My problem is that I can find people who have totally different opinions.
A major problem I have is that diet and exercise are mostly treated as vehicles for weight loss in this fat phobic culture of ours, not as health promoting tools in and of themselves. So I wonder how much are healthy diet and exercise overhyped by medicine (because they are seen as vehicles for weight loss), and how much of the advice is based on the impact on weight loss rather than physical/mental health independent of BMI.
Not only that but I get the impression that many nutrition experts have their own biases or philosophies they want to push (such as anti-modernism or anarcho-primitivism), which I do not subscribe to.
- Eliminate sugar (including fruit juices and sports drinks that contain HFCS) and all foods that contain flour.
Some promote whole wheat flour. I don’t know if anyone supports a diet high in HFCS or white flour though, so there seems to be a consensus there.
- Start eating proper fats - Use healthy animal fats to substitute fat calories for calories that formerly came from sugar and flour.
I’ve heard some say plant fats are far healthier than animal fats, etc.
- Eliminate gluten grains. Limit grains like corn and rice, which are nutritionally poor.
Whole wheat is considered healthy by some due to its fiber content and ability to lower glycemic index.
- Eliminate grain and seed derived oils (cooking oils) Cook with Ghee, butter, animal fats, or coconut oil. Use no temperate plant oils like corn, soy, canola, flax, walnut, etc.
Walnut oil is high in omega 3s, the health benefits of olive oil are a major selling point of the meditterranian diet. Canola, avocado, sunflower, etc oils are also considered healthy. Some consider butter and animal fats unhealthy.
- Favor ruminants like beef, lamb and bison for your red meat. Eat eggs and fish.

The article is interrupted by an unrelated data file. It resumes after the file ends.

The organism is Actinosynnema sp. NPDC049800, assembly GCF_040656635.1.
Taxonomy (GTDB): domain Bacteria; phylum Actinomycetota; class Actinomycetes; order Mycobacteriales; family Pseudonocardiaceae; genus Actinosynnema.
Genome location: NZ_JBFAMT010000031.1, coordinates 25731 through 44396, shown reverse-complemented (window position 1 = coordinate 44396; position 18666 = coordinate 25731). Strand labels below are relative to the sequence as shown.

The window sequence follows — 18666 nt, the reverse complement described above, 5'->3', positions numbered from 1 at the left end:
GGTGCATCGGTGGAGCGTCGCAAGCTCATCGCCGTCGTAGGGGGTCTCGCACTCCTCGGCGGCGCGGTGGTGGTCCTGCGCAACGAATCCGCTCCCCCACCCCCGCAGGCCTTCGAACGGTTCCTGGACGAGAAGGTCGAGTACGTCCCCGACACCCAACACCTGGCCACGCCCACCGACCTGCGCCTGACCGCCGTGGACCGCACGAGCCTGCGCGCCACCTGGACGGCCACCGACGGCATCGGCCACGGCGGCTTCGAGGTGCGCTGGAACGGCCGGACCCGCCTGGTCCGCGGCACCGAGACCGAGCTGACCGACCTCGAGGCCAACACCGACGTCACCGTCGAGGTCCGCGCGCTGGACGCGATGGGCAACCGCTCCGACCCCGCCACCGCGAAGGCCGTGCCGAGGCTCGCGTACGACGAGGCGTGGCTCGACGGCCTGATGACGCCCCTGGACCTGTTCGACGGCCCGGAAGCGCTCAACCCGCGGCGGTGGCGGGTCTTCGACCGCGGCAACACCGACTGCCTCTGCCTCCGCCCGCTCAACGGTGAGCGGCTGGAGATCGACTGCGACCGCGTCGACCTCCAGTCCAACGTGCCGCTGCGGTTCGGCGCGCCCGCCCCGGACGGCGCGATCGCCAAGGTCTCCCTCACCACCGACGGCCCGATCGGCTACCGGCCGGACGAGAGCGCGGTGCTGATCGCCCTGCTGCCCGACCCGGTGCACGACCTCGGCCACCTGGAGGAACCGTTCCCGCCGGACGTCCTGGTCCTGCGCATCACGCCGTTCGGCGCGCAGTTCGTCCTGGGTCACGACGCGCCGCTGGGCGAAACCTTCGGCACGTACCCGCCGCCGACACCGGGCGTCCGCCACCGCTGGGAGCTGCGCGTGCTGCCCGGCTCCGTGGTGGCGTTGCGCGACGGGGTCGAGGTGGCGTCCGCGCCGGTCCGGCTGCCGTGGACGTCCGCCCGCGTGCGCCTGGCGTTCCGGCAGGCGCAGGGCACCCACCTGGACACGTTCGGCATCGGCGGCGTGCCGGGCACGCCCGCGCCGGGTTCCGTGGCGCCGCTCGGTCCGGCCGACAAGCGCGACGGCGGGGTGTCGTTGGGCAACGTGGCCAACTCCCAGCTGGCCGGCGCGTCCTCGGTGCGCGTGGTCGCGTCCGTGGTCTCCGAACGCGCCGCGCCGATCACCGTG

Some favor no meats. Some like the paleo diet only favor foods our ancestors would’ve eaten. So no eggs or beef.
- Make sure you are Vitamin D replete. Get daily midday sun or consider supplementation.
I haven’t heard any criticisms of that.
- 2 or 3 meals a day is best. Don’t graze like a herbivore.
I’ve heard some say health benefits come from grazing 6 or more times a day. I’ve heard other say intermittent fasting (going up to 72 hours at a time without food) is best for health.
- Attend to your 6s and 3s. Pastured (grass fed) dairy and grass fed beef or bison has a more optimal 6:3 ratio, more vitamins and CLA. If you can’t eat enough pastured products, eat plenty of fish.
I haven’t heard anyone criticize proper omega 3 content. So that is a point that doesn’t seem to be contentious.
Get proper exercise - emphasizing resistance and interval training over long aerobic sessions.
Most modern fruit is just a candy bar from a tree. Go easy on bags of sugar like apples. Stick with berries and avoid watermelon which is pure fructose. Eat in moderation. If you are not trying to lose fat, a few pieces of fruit a day are fine.
Some say eat any fruit, some say eat only some. Some say eat organic, some say it doesn’t matter. Some say eat it raw, some say cook it. Some say juice it, some say use smoothies. So the ideas are all over the place.
- Eliminate legumes
Some say eat them. Peanuts can help with type II diabetes and cardiovascular disease.
- If you are allergic to milk protein or concerned about theoretical risks of casein, you can stick to butter and cream and avoid milk and soft cheeses.
Some say avoid all dairy products. Some say eat the whole fat. Some say the skim.
Anyway, I’m not trying to be rude by all that. But my point is that I really don’t know if there is a general scientific consensus about eating for health (rather than weight loss) when the advice usually contradicts other advice. Not only that, but much of the advice is for lifestyle change so radical most people can’t possibly maintain them for life. I’m not going to give up grains for life for a variety of reasons.
Something as simple as eating breakfast every day and making sure the breakfast is high in fiber and protein can have health benefits for blood sugar, mood and cardiovascular health. Plus it is a realistic lifestyle change a person can maintain.
Or switching to healthier cooking oils. Or using whole wheat grains instead of white. Those are realistic lifestyle changes I can make.